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What is a Well-Rounded Martial Artist?

Posted: June 15, 2010

We often hear people speaking of being a “well-rounded martial artist”, but what does that really mean? The term means many different things to many different people. Of course, the person you are speaking to will always say that they are well-rounded. No-one ever says that they are one dimensional, even if they are.

So how do we determine what constitutes a well-rounded martial artist. First of all to be well rounded, we have to be able to deal with all the ranges of combat: kicking, punching, trapping, and grappling. (Some systems treat trapping as an element instead of a true range; but the important thing is that they address the trapping range/element.)

Any system that doesn’t spend time in all of these ranges is really missing the boat. I think it’s a pretty safe assumption that you not the best kicker, puncher, trapper, and grappler in your class. (Unless your class is extremely small, or you’re at a really bad school.) Each person has strengths and weaknesses and we must continually try to improve each element. If you think you’re a great puncher, and you come up against someone who is better than you in that range, what do you do? Do you crunch up into a little ball, lie down on the ground and cry, or do you switch to another range? The answer is pretty obvious, but if you have only practiced punching, then you don’t have a lot of options.

The same also holds true for those that favor each of the other ranges. (kicking, trapping, and grappling)

So it’s safe to conclude that you aren’t well rounded if you are not actively training in each of the ranges and practicing how to flow from range to range.

Additionally, to be well rounded; you must be able to deal with an attack from a person that is armed with a weapon. Most attacks are perpetrated with a weapon, and it is therefore extremely important that you know how to deal with each. Whether it’s a gun, knife, sword, baseball bat, crowbar, etc. Because the number of things you can be attacked with is virtually endless, it is important to have a system which can use roughly the same body mechanics to deal with each. This is why I favor the Filipino Martial Arts when dealing with weapons. Once you understand the principles of any given system, the movements can be easily modified for each weapon. (including gun disarms)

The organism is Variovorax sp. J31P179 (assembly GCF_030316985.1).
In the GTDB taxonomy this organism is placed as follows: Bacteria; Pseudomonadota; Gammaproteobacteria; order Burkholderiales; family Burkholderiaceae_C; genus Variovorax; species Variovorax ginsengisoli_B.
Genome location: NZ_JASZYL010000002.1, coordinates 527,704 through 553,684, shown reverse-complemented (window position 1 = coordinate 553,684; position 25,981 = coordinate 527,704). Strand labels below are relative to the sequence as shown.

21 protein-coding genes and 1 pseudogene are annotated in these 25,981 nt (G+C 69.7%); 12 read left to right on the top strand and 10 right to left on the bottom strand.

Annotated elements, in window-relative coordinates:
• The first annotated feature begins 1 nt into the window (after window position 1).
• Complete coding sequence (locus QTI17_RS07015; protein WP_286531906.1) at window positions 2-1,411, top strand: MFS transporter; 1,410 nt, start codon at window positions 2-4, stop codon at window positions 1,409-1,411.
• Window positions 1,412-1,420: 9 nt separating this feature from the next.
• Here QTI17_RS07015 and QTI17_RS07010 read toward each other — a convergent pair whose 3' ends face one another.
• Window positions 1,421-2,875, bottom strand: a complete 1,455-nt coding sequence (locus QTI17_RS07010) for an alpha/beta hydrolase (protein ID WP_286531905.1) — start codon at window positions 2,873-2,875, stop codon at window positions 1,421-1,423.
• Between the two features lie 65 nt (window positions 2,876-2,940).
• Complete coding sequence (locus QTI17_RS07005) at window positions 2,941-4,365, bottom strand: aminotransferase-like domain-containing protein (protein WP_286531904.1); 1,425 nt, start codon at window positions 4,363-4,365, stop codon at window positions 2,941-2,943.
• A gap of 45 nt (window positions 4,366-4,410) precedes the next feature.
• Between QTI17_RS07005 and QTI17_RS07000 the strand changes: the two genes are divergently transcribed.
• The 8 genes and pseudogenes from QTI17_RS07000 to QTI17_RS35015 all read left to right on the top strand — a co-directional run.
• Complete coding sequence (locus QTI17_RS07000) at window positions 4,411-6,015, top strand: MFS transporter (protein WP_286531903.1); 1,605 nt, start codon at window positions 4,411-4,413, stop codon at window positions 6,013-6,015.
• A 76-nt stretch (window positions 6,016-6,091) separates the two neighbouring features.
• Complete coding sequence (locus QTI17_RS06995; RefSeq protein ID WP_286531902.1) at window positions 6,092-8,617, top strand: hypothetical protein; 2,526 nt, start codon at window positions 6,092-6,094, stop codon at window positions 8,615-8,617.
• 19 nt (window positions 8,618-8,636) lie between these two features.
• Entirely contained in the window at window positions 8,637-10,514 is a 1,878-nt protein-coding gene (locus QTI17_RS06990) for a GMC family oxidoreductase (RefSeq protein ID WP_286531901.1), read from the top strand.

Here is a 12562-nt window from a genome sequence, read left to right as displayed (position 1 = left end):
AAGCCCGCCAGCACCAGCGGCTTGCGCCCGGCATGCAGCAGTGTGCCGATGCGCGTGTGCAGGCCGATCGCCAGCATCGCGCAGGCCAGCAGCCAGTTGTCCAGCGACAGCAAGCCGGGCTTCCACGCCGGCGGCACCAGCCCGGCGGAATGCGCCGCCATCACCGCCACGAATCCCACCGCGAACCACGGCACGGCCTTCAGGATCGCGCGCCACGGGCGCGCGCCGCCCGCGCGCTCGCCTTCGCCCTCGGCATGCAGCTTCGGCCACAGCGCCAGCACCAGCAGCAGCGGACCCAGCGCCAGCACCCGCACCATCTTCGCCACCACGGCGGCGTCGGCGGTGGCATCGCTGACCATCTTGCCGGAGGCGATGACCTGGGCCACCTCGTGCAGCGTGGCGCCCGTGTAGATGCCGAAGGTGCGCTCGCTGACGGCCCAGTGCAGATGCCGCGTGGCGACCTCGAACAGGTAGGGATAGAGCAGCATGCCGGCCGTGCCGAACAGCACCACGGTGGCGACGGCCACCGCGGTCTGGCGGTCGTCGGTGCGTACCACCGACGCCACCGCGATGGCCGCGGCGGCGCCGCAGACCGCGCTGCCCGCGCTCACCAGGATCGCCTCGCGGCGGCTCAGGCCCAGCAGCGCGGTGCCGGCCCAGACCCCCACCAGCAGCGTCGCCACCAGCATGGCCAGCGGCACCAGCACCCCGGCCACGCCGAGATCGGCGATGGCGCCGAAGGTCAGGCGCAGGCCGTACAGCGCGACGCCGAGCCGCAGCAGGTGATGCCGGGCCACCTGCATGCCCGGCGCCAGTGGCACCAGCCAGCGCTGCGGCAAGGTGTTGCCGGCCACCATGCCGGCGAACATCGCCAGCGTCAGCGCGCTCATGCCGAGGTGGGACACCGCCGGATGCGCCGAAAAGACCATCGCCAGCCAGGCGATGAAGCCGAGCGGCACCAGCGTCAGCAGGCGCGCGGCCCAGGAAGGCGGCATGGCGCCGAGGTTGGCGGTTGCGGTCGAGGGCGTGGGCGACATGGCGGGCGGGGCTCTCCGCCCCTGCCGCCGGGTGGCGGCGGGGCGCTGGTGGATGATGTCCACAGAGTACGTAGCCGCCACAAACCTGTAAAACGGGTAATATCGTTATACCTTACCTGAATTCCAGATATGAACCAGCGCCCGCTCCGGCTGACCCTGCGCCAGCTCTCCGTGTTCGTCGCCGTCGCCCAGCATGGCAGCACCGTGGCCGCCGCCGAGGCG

A good sparring drill is to have one partner conceal a training dagger. Begin sparring and allow the partners to change ranges, and work in each range. When the partner with the knife feels like it, he can pull the dagger, and the other partner’s job is to survive for 30 seconds. You will be amazed at how hard this is, especially if the teacher didn’t tell the student without the knife that there was a knife involved.

If you go to the ground and try to grapple a guy with a knife (and he knows how to use it) you will typically lose. This drill can also be done with lipstick which allows you to see where you would have been cut, so if you have a red mark on your jugular, you know you would not have survived.

It is a very sobering experience to realize how badly you can get cut up in 30 seconds. It’s even more sobering to realize how your life would change after that 30 seconds if the knife were real. What would you look like? How badly would you be scarred? Would your arms and legs still function properly, etc.?

So to be a well rounded martial artist, you must also have the ability to deal effectively with all kinds of weapons.

These are just the basics of what it takes to be a well rounded martial artist, as we have only dealt with the martial side of martial arts.

Some may say and I agree, that martial arts and life are synonymous. In our current culture, you are far more likely to die from complications related to obesity and cardiovascular disease than you are from an attack of some sort. To truly be a well rounded martial artist, you must realize this and also prepare for this threat.

The ancient samurai would also study caligraphy because they felt that to be a well-rounded person you had to balance the warrior in you and the scholar in you.

In reality, this question may never be fully answered.

As surely as time and pressure “rounds-out” a stone, time and pressure will turn you into a well-rounded martial artist, and a well-rounded person. No one is invincible, but constant training and improvement will greatly increase your odds of surviving a violent encounter, and enhance the quality of your life.


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